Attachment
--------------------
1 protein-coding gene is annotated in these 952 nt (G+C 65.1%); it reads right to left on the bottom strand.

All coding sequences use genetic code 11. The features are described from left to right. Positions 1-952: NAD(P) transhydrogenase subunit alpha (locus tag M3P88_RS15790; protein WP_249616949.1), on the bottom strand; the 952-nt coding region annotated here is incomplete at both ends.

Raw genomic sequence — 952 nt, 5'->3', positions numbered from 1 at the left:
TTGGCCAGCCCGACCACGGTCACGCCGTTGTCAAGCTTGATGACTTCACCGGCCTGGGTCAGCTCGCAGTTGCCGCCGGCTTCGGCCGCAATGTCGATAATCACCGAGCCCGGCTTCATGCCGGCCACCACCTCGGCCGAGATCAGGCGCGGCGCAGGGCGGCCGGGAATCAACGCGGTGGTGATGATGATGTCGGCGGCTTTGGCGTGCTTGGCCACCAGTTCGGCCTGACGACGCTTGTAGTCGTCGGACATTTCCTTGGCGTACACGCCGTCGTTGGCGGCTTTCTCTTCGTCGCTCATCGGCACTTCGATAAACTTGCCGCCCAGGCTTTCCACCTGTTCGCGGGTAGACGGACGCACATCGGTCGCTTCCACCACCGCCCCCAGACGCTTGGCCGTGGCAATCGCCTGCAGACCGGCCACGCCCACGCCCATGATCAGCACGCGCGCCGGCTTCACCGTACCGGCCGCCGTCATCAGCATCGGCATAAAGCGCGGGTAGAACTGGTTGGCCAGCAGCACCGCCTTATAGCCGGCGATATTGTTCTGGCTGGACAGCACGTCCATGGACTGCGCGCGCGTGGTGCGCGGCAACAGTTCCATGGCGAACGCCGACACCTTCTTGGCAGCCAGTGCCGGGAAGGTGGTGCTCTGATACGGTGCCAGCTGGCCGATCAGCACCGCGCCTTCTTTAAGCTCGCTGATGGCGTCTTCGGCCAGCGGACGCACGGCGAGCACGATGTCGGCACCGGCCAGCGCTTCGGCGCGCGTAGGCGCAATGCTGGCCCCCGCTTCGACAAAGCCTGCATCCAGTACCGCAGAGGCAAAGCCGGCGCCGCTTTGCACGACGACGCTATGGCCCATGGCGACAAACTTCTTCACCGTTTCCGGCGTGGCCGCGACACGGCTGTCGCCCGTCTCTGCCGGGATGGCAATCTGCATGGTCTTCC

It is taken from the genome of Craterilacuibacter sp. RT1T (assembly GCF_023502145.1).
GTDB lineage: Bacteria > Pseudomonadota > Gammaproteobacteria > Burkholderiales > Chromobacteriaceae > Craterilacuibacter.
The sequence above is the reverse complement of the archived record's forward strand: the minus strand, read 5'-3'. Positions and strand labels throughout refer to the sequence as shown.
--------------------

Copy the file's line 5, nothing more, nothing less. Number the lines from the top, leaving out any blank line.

It is taken from the genome of Craterilacuibacter sp. RT1T (assembly GCF_023502145.1).